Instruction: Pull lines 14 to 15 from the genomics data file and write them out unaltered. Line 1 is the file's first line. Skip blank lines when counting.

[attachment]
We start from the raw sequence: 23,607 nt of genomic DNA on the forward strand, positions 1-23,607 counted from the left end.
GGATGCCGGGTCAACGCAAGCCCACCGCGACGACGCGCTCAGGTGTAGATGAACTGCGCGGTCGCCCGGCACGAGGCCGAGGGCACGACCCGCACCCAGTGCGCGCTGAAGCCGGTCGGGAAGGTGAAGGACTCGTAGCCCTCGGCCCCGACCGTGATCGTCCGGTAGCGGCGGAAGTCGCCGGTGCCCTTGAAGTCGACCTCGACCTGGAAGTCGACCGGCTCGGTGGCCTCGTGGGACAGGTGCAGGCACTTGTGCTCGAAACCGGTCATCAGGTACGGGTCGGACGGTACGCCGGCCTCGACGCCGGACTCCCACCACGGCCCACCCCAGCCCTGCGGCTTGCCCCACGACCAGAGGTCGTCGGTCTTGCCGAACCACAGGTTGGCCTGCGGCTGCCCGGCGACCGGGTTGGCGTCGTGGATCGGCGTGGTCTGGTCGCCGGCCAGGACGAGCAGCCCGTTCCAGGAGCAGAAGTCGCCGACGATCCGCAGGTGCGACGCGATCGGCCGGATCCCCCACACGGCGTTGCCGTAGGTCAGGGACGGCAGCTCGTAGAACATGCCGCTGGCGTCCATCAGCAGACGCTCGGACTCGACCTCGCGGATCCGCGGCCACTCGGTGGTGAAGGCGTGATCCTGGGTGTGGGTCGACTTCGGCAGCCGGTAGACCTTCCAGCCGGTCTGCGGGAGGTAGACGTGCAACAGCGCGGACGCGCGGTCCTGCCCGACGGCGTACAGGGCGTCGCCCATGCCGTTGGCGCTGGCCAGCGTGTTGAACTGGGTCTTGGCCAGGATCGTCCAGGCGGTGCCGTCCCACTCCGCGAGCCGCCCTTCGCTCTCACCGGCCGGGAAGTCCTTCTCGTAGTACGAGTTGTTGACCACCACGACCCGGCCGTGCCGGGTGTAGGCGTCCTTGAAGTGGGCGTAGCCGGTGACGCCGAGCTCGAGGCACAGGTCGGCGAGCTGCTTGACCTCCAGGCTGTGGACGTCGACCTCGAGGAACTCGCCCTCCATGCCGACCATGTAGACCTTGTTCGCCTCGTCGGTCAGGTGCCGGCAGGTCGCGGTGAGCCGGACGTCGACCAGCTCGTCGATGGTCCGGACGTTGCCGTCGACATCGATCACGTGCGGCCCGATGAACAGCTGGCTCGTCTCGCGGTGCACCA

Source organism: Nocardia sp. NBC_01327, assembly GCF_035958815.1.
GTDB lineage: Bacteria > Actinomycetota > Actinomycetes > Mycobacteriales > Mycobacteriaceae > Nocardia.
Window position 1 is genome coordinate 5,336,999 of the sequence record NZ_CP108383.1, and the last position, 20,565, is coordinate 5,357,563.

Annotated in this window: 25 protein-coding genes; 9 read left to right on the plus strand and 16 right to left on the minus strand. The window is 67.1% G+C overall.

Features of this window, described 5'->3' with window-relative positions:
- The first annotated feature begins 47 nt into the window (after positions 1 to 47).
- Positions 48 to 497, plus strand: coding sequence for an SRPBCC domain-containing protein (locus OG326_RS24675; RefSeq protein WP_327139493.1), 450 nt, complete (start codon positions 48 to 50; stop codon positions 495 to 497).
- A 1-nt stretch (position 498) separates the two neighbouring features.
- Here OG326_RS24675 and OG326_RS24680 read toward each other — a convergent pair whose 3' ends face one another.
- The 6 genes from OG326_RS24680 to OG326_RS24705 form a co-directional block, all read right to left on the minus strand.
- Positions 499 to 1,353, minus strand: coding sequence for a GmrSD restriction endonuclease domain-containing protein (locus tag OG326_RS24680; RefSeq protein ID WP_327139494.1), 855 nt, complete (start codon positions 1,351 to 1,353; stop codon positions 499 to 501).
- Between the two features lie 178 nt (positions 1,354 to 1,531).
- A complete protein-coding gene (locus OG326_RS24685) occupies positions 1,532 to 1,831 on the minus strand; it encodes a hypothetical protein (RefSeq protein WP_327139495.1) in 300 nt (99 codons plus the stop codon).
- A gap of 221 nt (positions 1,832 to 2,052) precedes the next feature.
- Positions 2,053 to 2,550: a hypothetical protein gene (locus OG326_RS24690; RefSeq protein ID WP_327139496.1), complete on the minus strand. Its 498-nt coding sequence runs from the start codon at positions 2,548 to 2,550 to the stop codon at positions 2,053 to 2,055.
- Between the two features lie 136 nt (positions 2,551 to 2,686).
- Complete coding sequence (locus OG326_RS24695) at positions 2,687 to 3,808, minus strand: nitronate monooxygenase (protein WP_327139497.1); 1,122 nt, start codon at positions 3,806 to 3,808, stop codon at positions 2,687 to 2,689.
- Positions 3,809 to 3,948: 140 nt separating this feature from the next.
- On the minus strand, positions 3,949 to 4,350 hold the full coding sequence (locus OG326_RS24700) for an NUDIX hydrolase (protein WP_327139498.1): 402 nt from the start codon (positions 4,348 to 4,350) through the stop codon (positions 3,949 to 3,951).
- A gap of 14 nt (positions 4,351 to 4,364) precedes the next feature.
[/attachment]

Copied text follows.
- Between the two features lie 178 nt (positions 1,354 to 1,531).
- A complete protein-coding gene (locus OG326_RS24685) occupies positions 1,532 to 1,831 on the minus strand; it encodes a hypothetical protein (RefSeq protein WP_327139495.1) in 300 nt (99 codons plus the stop codon).